Both Thomas Aquinas (Met. IV, lect. 6) and Duns Scotus (Quaest. sup. Met. IV, Q. 3) follow Aristotle. Antonius Andreas, the Spanish disciple of Scotus (d. 1320), argues that the first place should belong to the law "Every Being is a Being" (Omne Ens est Ens, Qq. in Met. IV, Q. 4), but the late scholastic writer Francisco Suárez (Disp. Met. III, § 3) disagreed, also preferring to follow Aristotle.

Another possible allusion to the same principle may be found in the writings of Nicholas of Cusa (1431-1464) where he says:

... there cannot be several things exactly the same, for in that case there would not be several things, but the same thing itself. Therefore all things both agree with and differ from one another.[5]

Gottfried Wilhelm Leibniz claimed that the law of identity (sometimes called "Leibniz'Law"), which he expresses as "Everything is what it is", is the first primitive truth of reason which is affirmative, and the law of noncontradiction is the first negative truth (Nouv. Ess. IV, 2, § i), arguing that "the statement that a thing is what it is, is prior to the statement that it is not another thing" (Nouv. Ess. IV, 7, § 9). Wilhelm Wundt credits Gottfried Leibniz with the symbolic formulation, "A is A".[6]

George Boole, in the introduction to his treatise The Laws of Thought made the following observation with respect to the nature of language and those principles that must inhere naturally within them, if they are to be intelligible:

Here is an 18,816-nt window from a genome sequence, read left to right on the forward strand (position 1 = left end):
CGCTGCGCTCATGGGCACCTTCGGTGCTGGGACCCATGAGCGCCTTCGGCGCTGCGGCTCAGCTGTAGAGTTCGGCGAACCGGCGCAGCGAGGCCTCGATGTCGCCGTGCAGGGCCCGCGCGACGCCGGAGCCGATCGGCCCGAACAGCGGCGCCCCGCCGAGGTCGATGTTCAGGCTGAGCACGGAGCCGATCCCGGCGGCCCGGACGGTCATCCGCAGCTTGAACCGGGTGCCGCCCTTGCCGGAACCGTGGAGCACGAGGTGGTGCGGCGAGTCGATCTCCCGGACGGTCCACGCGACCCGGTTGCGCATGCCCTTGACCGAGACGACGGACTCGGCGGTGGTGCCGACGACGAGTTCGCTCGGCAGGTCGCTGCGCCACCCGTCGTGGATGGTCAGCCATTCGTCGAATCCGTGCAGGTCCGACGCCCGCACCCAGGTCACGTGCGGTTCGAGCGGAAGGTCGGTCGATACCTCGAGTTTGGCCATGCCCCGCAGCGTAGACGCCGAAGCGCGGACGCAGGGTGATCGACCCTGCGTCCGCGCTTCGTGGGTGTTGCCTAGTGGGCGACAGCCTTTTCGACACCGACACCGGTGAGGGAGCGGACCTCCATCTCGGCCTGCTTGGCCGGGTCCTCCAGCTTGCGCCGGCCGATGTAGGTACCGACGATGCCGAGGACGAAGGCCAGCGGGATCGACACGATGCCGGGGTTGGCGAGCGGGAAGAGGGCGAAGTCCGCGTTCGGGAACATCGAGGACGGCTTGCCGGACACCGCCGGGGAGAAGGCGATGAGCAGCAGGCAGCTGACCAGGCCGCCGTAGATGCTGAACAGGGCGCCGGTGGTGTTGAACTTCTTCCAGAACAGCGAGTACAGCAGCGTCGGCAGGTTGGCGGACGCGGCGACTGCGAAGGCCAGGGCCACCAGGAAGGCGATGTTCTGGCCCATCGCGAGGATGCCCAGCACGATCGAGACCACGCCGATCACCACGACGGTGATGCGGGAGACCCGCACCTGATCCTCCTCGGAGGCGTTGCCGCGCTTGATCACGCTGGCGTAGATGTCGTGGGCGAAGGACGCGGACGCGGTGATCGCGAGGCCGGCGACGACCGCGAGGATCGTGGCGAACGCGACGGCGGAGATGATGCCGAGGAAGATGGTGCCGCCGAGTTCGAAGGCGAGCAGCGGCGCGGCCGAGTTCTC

There exist, indeed, certain general principles founded in the very nature of language, by which the use of symbols, which are but the elements of scientific language, is determined. To a certain extent these elements are arbitrary, their interpretation is purely conventional: we are permitted to employ them in whatever sense we please. But this permission is limited by two indispensable conditions, first, that from the sense once conventionally established we never, in the same process of reasoning, depart; secondly, that the laws by which the process is conducted be founded exclusively upon the above fixed sense or meaning of the symbols employed.

John Locke (Essay Concerning Human Understanding IV. vii. iv. ("Of Maxims") says:

[...] whenever the mind with attention considers any proposition, so as to perceive the two ideas signified by the terms, and affirmed or denied one of the other to be the same or different; it is presently and infallibly certain of the truth of such a proposition; and this equally whether these propositions be in terms standing for more general ideas, or such as are less so: e.g., whether the general idea of Being be affirmed of itself, as in this proposition, "whatsoever is, is"; or a more particular idea be affirmed of itself, as "a man is a man"; or, "whatsoever is white is white" [...]

Afrikan Spir proclaims the law of identity as the fundamental law of knowledge, which is opposed to the changing appearance of the empirical reality.[7]

References

1. ^ Things are said to be named 'equivocally' when, though they have a common name, the definition corresponding with the name differs for each.
2. ^ Jozef Maria Bochenski (1959), Precis of Mathematical Logic, rev., Albert Menne, ed. and trans., Otto Bird, New York: Gordon and Breach, Part II, "The Logic of Sentences", Sect. 3.32, p. 11, and Sect. 3.92, p. 14.
3. ^ Wang, Hao (2016). "From Mathematics to Philosophy (Routledge Revivals)". Routledge – via Google Books.
4. ^ Thomas, Ivo (1 April 1974). "On a passage of Aristotle". Notre Dame J. Formal Logic. 15 (2): 347–348. doi:10.1305/ndjfl/1093891315 – via Project Euclid.
5. ^ De Venatione Sapientiae, 23.
6. ^ Curley, E. M. (October 1971). "Did Leibniz State "Leibniz'Law"?". The Philosophical Review. 8 (4): 497–501.
7. ^ Forschung nach der Gewissheit in der Erkenntniss der Wirklichkeit, Leipzig, J.G. Findel, 1869 and Denken und Wirklichkeit: Versuch einer Erneuerung der kritischen Philosophie, Leipzig, J. G. Findel, 1873.